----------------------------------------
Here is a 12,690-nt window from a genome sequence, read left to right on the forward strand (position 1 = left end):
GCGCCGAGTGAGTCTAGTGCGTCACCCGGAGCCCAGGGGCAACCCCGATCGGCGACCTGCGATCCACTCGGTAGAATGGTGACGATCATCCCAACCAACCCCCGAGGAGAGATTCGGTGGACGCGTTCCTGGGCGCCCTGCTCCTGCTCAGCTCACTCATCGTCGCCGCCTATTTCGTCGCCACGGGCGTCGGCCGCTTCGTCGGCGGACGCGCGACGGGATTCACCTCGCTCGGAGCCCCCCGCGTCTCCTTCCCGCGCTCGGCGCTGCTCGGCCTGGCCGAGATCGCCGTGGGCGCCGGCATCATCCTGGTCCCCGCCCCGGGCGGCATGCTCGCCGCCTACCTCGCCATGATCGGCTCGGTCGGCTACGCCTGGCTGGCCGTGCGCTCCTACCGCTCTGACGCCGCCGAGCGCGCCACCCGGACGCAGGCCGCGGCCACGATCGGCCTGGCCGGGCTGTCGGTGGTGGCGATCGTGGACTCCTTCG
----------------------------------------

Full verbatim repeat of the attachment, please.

Here is a 12,690-nt window from a genome sequence, read left to right on the forward strand (position 1 = left end):
GCGCCGAGTGAGTCTAGTGCGTCACCCGGAGCCCAGGGGCAACCCCGATCGGCGACCTGCGATCCACTCGGTAGAATGGTGACGATCATCCCAACCAACCCCCGAGGAGAGATTCGGTGGACGCGTTCCTGGGCGCCCTGCTCCTGCTCAGCTCACTCATCGTCGCCGCCTATTTCGTCGCCACGGGCGTCGGCCGCTTCGTCGGCGGACGCGCGACGGGATTCACCTCGCTCGGAGCCCCCCGCGTCTCCTTCCCGCGCTCGGCGCTGCTCGGCCTGGCCGAGATCGCCGTGGGCGCCGGCATCATCCTGGTCCCCGCCCCGGGCGGCATGCTCGCCGCCTACCTCGCCATGATCGGCTCGGTCGGCTACGCCTGGCTGGCCGTGCGCTCCTACCGCTCTGACGCCGCCGAGCGCGCCACCCGGACGCAGGCCGCGGCCACGATCGGCCTGGCCGGGCTGTCGGTGGTGGCGATCGTGGACTCCTTCG